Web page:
Harrison, George W. (IL State Senator)

Born: 1803-04-23 Virginia

Flourished: Galena, Illinois

A surveyor by trade, Harrison spent the years between 1832 and 1835 surveying portions of the Michigan Territory that would eventually become Wisconsin. He then settled in Galena, Illinois. In January 1838, Harrison became one of the vice presidents of the newly-organized Galena Temperance Society. In the state elections in August 1838, Harrison won a seat as a Whig to the Illinois Senate representing Jo Daviess, Rock Island, Stephenson, Winnebago, Ogle, Mercer, and Boone counties. In March 1839, he married Anna Eliza Morrison, daughter of Elijah C. Berry. Harrison obtained a contract in the fall of 1839 to survey parts of Cook and Lake counties. He obtained subsequent contracts in 1840 and 1842. He later surveyed the town site of Dubuque, Iowa. In 1840, voters reelected Harrison to the Senate, representing Jo Daviess, Rock Island, Stephenson, Ogle, Mercer, Whiteside, Winnebago, Boone, Carroll, and Lee counties. Voters again reelected him in 1842 and 1844 to represent Jo Daviess, Stephenson, and Carroll counties. In 1849, he joined the Gold Rush to California, and wrote to his wife of his safe arrival in San Francisco. She apparently never heard from him again.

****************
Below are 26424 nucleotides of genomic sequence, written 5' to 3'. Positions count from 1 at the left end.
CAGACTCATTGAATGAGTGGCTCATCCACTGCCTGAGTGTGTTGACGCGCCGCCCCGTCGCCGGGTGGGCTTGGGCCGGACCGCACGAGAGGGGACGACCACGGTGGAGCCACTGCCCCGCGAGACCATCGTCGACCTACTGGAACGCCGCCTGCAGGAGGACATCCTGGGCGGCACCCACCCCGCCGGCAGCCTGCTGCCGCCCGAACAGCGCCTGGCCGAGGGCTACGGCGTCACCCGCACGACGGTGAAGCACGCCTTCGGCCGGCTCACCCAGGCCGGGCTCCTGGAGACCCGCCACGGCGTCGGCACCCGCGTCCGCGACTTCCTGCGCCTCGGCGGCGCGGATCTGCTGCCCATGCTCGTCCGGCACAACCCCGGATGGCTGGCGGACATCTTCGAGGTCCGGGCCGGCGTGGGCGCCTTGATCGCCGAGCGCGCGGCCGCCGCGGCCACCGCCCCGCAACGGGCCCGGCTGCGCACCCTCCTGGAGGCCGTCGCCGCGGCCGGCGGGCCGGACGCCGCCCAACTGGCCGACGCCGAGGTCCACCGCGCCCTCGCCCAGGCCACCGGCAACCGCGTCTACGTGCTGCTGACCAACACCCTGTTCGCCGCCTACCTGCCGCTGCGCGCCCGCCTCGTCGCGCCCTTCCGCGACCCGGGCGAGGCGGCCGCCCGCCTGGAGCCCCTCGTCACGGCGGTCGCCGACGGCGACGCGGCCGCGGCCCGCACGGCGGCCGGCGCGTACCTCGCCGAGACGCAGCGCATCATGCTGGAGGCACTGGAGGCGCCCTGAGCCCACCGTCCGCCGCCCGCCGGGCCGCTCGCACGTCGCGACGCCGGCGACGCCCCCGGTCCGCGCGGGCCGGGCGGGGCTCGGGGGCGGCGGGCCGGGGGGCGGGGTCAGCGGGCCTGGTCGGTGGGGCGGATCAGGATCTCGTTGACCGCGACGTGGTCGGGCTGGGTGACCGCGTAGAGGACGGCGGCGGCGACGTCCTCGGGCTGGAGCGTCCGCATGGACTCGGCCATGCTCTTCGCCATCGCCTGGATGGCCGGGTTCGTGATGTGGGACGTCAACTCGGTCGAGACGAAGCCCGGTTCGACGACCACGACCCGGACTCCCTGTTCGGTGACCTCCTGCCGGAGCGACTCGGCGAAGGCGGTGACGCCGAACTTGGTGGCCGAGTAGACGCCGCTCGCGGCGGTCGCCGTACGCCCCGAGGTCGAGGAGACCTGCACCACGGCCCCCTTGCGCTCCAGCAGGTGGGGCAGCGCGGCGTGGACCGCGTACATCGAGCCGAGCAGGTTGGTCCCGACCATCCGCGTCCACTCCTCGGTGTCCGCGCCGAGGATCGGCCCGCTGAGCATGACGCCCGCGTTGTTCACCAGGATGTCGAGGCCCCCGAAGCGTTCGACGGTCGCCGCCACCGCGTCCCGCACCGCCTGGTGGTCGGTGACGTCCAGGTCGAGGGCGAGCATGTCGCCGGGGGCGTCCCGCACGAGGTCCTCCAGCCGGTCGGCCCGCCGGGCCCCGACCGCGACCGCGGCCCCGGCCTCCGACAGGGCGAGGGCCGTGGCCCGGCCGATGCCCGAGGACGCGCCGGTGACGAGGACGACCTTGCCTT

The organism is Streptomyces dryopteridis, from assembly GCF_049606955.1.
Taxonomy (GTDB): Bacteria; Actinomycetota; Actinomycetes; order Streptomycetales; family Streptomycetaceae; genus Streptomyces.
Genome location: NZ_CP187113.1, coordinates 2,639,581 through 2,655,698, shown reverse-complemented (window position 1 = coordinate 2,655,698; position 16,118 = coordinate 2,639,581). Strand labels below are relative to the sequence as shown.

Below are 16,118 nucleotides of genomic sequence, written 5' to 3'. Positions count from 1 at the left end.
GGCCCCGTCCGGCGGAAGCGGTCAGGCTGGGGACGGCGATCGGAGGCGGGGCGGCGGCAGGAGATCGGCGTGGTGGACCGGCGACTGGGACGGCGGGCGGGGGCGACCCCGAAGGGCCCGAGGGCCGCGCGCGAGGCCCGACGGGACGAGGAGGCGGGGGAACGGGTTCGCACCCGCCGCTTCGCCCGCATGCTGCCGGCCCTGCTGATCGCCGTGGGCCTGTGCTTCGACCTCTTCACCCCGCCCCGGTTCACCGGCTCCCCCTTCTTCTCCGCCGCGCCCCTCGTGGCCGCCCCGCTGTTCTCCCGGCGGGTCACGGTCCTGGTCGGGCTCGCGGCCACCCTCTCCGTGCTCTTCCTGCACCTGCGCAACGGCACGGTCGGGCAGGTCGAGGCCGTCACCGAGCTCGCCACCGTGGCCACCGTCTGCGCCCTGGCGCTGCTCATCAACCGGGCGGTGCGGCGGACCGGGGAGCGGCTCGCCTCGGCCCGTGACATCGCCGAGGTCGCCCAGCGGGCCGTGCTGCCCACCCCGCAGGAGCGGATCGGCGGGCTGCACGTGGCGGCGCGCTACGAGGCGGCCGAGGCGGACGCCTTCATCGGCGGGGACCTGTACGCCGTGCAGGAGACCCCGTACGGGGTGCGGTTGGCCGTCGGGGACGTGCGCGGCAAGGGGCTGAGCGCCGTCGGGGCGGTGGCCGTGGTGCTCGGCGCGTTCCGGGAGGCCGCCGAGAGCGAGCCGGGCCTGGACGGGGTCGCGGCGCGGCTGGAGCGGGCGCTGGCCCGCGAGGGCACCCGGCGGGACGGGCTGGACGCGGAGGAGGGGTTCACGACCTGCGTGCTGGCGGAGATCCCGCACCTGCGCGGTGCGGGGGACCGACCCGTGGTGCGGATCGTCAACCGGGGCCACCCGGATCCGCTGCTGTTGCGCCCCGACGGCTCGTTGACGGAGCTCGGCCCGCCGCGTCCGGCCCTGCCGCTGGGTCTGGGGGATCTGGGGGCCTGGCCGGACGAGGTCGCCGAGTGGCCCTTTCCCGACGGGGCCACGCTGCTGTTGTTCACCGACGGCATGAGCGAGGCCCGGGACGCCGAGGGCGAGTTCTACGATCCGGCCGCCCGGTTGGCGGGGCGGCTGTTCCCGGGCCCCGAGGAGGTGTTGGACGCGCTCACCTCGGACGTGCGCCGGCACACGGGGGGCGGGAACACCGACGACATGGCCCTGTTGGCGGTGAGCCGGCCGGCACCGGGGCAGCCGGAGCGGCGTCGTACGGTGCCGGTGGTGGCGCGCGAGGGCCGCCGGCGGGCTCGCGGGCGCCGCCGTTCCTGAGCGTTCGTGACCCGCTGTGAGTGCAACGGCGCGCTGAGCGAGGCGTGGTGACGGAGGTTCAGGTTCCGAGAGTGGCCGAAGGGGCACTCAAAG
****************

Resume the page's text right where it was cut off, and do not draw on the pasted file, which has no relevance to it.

The History of Jo Daviess County, Illinois (Chicago: H. F. Kett, 1878), 477-78; Theodore C. Pease, ed., Illinois Election Returns, 1818-1848, vol. 18 of Collections of the Illinois State Historical Library (Springfield: Illinois State Historical Library, 1923), 311, 350; Illinois Senate Journal. 1838. 11th G. A., 1st sess., 4; Illinois Senate Journal. 1840. 12th G. A., 3; John Clayton, comp., The Illinois Fact Book and Historical Almanac, 1673-1968 (Carbondale: Southern Illinois University Press, 1970), 206, 208, 210, 212; Illinois Statewide Marriage Index, Fayette County, 6 March 1839, Illinois State Archives, Springfield, IL; David C. Clark, “The Surveyors Surveyed: Investigations of Bias in General Land Office Surveyor Data for Northeastern Illinois, 1837-1840” (MA thesis, Northeastern Illinois University, 2000), 23-26.